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science fiction novel

3522 A.D. – The Ants are on the march again…

Three races of humans fight to survive: The Ants, genetically engineered beings cloned centuries before as workers, now gone hideously amok; the disciplined, insular Foresters, prioritizing safety over personal freedom in their woodland strongholds; and the free-wheeling, individualistic Men, eager to recover and reimplement ancient technologies.

Though nominally allies against the Ants, the Foresters and Men are mistrustful of one another. When a traveling party of Foresters discover a small daughter of Men—the sole survivor of an Ant-raid—only pity for her injured and orphaned condition persuades them to take her with them for medical treatment and a brief stay in their home forest of Evergreen.

To their surprise, her rescuers gradually discover that young Anne is no different from one of their own children, and the girl’s short-term refuge becomes her permanent home. Years later, a shocking revelation about Anne reveals a possible means for Men and Foresters to finally defeat the Ants—but only if they can put aside their perceived racial differences and work together.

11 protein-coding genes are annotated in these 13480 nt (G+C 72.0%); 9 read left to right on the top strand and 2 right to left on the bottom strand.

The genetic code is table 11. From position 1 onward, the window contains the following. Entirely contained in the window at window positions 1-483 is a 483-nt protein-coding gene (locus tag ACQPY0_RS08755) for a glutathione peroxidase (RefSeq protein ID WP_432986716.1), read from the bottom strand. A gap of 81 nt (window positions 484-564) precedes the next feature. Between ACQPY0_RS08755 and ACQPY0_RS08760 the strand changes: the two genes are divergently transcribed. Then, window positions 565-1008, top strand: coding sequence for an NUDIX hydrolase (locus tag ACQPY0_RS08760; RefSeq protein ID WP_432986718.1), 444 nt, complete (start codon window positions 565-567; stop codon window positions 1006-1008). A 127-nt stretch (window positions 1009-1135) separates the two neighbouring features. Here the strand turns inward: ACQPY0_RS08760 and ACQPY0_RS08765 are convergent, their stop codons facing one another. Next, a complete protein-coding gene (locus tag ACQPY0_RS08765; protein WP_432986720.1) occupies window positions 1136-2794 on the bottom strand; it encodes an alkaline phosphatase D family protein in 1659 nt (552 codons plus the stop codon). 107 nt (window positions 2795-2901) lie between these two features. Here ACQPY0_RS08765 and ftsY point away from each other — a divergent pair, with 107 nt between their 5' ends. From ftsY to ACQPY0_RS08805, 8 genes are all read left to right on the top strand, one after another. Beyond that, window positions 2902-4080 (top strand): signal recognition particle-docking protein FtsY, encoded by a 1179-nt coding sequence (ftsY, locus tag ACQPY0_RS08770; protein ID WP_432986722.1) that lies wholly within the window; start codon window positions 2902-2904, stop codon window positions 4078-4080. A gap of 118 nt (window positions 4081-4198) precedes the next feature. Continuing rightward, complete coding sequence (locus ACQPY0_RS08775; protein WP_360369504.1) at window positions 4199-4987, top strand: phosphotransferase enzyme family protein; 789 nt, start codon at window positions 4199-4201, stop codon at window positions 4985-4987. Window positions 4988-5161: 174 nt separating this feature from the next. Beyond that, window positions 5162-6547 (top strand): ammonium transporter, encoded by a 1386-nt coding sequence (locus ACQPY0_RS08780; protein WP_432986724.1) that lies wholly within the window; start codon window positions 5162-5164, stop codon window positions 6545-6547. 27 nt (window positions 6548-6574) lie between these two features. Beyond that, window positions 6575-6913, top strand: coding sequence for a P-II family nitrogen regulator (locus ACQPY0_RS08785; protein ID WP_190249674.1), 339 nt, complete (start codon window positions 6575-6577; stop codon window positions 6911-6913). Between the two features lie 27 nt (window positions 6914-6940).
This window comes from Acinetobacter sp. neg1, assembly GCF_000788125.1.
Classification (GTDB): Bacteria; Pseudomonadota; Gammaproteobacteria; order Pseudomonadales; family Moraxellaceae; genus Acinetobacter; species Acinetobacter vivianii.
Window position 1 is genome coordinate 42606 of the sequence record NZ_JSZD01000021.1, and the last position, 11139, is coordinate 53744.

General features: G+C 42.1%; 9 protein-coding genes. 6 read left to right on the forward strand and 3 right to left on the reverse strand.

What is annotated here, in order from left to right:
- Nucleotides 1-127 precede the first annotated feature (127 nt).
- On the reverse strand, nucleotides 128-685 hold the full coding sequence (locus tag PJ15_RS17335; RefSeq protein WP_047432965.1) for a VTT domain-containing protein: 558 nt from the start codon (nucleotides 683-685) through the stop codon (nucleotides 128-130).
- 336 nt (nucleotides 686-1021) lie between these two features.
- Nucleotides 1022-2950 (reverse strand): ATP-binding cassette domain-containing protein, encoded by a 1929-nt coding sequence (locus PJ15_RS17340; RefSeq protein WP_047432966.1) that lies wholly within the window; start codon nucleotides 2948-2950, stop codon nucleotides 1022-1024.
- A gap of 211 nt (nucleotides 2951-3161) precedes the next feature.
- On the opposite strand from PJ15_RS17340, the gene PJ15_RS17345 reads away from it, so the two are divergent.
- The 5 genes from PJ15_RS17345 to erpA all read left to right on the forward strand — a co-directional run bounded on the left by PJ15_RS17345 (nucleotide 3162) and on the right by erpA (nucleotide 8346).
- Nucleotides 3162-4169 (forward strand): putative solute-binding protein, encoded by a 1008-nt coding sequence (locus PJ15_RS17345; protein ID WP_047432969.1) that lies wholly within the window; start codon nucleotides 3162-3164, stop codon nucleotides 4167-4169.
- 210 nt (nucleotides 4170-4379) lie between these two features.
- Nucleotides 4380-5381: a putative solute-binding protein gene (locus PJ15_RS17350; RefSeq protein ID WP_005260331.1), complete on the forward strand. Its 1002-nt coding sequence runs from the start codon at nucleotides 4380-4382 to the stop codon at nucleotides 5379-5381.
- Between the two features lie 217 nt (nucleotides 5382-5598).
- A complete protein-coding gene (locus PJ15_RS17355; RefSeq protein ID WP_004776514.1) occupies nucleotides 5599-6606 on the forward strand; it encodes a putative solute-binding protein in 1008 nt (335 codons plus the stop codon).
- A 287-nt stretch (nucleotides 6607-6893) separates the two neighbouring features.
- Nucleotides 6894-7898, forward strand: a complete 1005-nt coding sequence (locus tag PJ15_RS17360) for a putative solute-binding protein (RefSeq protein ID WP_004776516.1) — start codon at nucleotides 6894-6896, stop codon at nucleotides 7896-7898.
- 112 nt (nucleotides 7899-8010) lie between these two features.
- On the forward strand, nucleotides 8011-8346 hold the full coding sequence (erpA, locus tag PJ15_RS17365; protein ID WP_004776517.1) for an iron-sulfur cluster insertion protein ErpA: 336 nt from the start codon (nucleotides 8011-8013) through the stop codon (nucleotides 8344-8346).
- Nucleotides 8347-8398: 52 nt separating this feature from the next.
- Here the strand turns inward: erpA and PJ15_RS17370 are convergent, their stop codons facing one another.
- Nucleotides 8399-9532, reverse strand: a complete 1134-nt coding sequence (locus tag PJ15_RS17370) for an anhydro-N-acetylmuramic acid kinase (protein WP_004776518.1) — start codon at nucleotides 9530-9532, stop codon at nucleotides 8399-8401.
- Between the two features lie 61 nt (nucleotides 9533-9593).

Genevieve Morrissey

…is an avid student of British and American social history, but through one of those strange little quirks of fate she spends most of her days talking with scientists.

In Antlands, she explores a future history of societies coping with the loss of civilization, and their attempts to rebuild it.

Together with coeditor Sarah Morrissey, Genevieve has previously published The Complete Raffles: Annotated and Illustrated.

Genevieve enjoys reading obscure books, travel, good cooking, and solitude.

Also by Genevieve

The Complete Raffles: Annotated and Illustrated

The full text of E. W. Hornung's Raffles stories with extensive annotations, as well as more than 200 illustrations that accompanied them in the magazines and newspapers where they originally appeared.

A. J. Raffles, gentleman thief, was once a household name, and his stories once rivalled those of Sherlock Holmes in popularity — and in fact Hornung and Sir Arthur Conan Doyle were brothers-in-law.

Hornung was married to Conan Doyle’s sister Constance.

Available now on Kindle from Amazon.

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